“There seems to be a big difference in what parents think and what you think,” Greenspun noted. “Why do you think there’s a generational difference?”
Mojave High School student Jarren Mulder, 17, offered an explanation: Today’s youths are more secular.
“Religion has less of an impact in our generation,” he said. “For our parents, religion played a bigger role.”
The discussion soon shifted to prostitution, which is legal in some rural Nevada counties but illegal in the state’s two largest counties: Clark and Washoe. With U.S. Sen. Harry Reid calling for a broad ban on prostitution, what do Las Vegas youths think about the world’s oldest profession?
East Career and Technical Academy senior Kurt Sweat, 18, argued in favor of legalizing prostitution, turning it into a larger industry that could be regulated to perhaps better safeguard against sexually transmitted diseases.
“It’s something that’s occurring right now (in Las Vegas),” Sweat said. “If we legalize it, we can regulate and control it.”
Legalization also has a financial benefit for Nevada, Foothill student Amanda Geraci said, adding that brothels may be safer than street prostitution.
“We can have income taxes on (prostitutes’) paychecks,” the 17-year-old said. “If there’s a legal way to do it, then they are more inclined to do it legally. It’s their choice (to prostitute), but we should find a safer way for them to do it.”
However, Basic High School student Jasmine Fernandez, 17, worried Nevada could be creating a “legal loophole” for sex trafficking if it legalized prostitution statewide.
Other students, such as Sunrise Mountain High School senior Brenda Martinez asked the group what kind of community Las Vegas would be if it legalized prostitution.
“I believe in morals,” the 18-year-old said. “(Prostitution) decreases the value of a person. You can’t sell your body for money.”
Down the hallway, students were talking about how to improve Nevada’s education system.
“How do we address the situation of dropouts?” asked Clark County Schools Deputy Superintendent Pat Skorkowsky. “What do we do as a district to help you? What can you do as a student to help us?”
Del Sol High School student Sara Danner, 17, said her school’s high dropout rates fell after it added a 20-minute “advisory” period to help struggling students. Raffling off televisions and game consoles as incentives to boost lagging attendance also helped, Danner said.
“That actively got kids to go (to school), Danner said. “It’s improved (our attendance).”
Some students said teachers could do a better job of engaging students.
“Everyone has their own learning style,” said East Career and Technical Academy senior Matthew Foreman, 17. “The main solution is to separate students who learn similarly into a group so everyone can learn.”
Other students advocated for a new teacher-evaluation system that gives better feedback to educators. Currently, a state council of teachers, administrators and other community leaders is drafting a final set of recommendations for a new teacher-evaluation system, to be released in December.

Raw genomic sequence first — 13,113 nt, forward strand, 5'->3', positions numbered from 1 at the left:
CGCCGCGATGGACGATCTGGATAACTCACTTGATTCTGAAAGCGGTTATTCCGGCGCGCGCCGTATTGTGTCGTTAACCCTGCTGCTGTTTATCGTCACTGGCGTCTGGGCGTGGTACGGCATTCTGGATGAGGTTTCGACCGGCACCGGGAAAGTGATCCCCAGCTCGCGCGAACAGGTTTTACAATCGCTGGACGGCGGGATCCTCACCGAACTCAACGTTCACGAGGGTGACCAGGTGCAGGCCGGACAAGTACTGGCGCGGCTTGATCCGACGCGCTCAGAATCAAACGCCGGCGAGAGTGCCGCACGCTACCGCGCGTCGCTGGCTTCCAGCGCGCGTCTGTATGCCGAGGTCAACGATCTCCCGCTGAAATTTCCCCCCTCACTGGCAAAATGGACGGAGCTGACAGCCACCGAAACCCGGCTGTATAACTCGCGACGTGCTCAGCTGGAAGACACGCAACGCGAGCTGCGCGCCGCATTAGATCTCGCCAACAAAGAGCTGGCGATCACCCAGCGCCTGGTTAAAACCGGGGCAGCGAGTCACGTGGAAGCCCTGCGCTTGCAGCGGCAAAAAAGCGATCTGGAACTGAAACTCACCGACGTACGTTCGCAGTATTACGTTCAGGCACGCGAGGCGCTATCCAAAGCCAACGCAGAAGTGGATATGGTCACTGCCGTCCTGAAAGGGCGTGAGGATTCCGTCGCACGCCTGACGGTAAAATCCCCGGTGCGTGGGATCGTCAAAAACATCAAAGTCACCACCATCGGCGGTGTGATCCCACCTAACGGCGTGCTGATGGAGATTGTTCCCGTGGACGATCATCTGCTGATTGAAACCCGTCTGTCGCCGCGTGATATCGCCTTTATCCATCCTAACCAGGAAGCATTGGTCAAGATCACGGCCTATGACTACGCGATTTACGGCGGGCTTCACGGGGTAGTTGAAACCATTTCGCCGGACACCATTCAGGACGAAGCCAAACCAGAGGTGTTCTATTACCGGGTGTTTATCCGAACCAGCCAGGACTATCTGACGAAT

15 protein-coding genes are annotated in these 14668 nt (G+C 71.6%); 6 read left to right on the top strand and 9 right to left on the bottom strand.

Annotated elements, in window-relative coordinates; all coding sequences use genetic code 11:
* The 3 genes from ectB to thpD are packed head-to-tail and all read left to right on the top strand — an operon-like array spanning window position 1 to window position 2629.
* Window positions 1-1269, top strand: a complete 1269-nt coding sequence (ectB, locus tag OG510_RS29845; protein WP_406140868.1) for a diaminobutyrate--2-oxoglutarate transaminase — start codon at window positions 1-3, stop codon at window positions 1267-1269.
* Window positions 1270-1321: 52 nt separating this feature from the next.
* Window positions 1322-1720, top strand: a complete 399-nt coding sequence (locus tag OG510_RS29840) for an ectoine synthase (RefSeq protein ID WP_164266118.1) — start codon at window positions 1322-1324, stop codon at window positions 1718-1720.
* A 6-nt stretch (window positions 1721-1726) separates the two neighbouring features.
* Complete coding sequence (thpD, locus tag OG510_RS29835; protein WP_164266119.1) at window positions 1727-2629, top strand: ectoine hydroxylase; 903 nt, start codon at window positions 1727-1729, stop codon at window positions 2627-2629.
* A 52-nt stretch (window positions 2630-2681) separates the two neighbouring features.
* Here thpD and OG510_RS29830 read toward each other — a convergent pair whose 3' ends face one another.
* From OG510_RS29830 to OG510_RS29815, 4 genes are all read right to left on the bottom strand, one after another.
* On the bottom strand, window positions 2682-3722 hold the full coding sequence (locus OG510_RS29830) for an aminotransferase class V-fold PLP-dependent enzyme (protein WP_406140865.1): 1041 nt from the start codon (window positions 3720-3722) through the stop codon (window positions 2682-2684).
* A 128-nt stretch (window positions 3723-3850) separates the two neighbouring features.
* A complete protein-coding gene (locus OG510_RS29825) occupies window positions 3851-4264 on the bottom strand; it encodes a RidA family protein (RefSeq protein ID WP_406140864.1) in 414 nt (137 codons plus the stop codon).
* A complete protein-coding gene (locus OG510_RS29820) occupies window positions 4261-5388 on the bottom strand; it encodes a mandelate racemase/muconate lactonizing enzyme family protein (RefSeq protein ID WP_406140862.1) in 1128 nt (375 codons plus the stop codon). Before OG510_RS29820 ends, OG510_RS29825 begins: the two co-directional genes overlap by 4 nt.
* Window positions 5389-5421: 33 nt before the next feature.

Silverado High School senior Mariah Weber, 17, said she wanted to give teachers “more leeway” in their curriculum. There’s too much directive from the top, she argued.
“Teachers don’t have any joy doing their jobs anymore,” Weber said. “It’s not fun and they’re losing enthusiasm. Let them do educational games. That way it’s still educational and fun.”
“If we can motivate teachers, we can have them motivate students and also earn benefits,” said Green Valley High School senior Isaac Wellish, 17.
Skorkowsky had another question for the students.
“Is it the teachers’ and the school’s responsibility for students to stay engaged in school?” he asked. “Where’s the responsibility?”
Basic High School senior Henry Cruz, 18, argued the onus was on the students.
“I had a bad chemistry teacher, but I took the opportunity to go in before school and after school to get the attention that I needed,” he said.
Whalen said some of the responsibility for student achievement falls on parents.
“We should be looking at the parents, but it’s a home issue, too,” she said. “My parents instilled in me that I can’t drop out. They need to be involved.”
Forum attendees got a break in the action with a lunchtime performance by dance group and Strip act Jabbawockeez.
Students whipped out their camera phones to capture the troupe rocking the stage. The room erupted into cheers when Jabbawockeez performed “Gangnam Style.”
“You guys are our future,” a member of the dance crew told the students over the speakers. “It’s a big deal that you do your job and make a difference. Learn something so you can pay it forward.”
After the act, Greenspun presented $1,000 college scholarships to four randomly selected students. Berkeley and Miller also presented their own college scholarships.
“We know life’s tough,” Greenspun said. “We wanted to help young people who want to go to college.”
UNLV — which had a heavy presence at the Sun Youth Forum — kicked in a matching program, giving $1,000 scholarships to Youth Forum scholars who decide to attend UNLV.
One scholarship winner — Desert Oasis High School senior Joseph Bennecke — said he planned to go to UNLV to major in physics.
“My parents can’t help me, so I have to (pay for college) on my own,” he said. “This money will help a lot.”
Another scholarship winner, Liberty High School senior Allessandra Rizo, said that while she appreciated the money, she was just grateful for the opportunity to attend the Youth Forum and share her opinions with community leaders.
“My favorite part was being able to hear everyone’s opinions and getting a new outlook on things,” she said.
School Board President Linda Young said she has enjoyed coming to the Youth Forum for the past several years to listen to students like Rizo. After all, students are her most important constituents, she said.
“Our students deserve our respect, appreciation and encouragement,” Young said after the forum. “They literally will be shaping our future. They’re to be valued for their input.”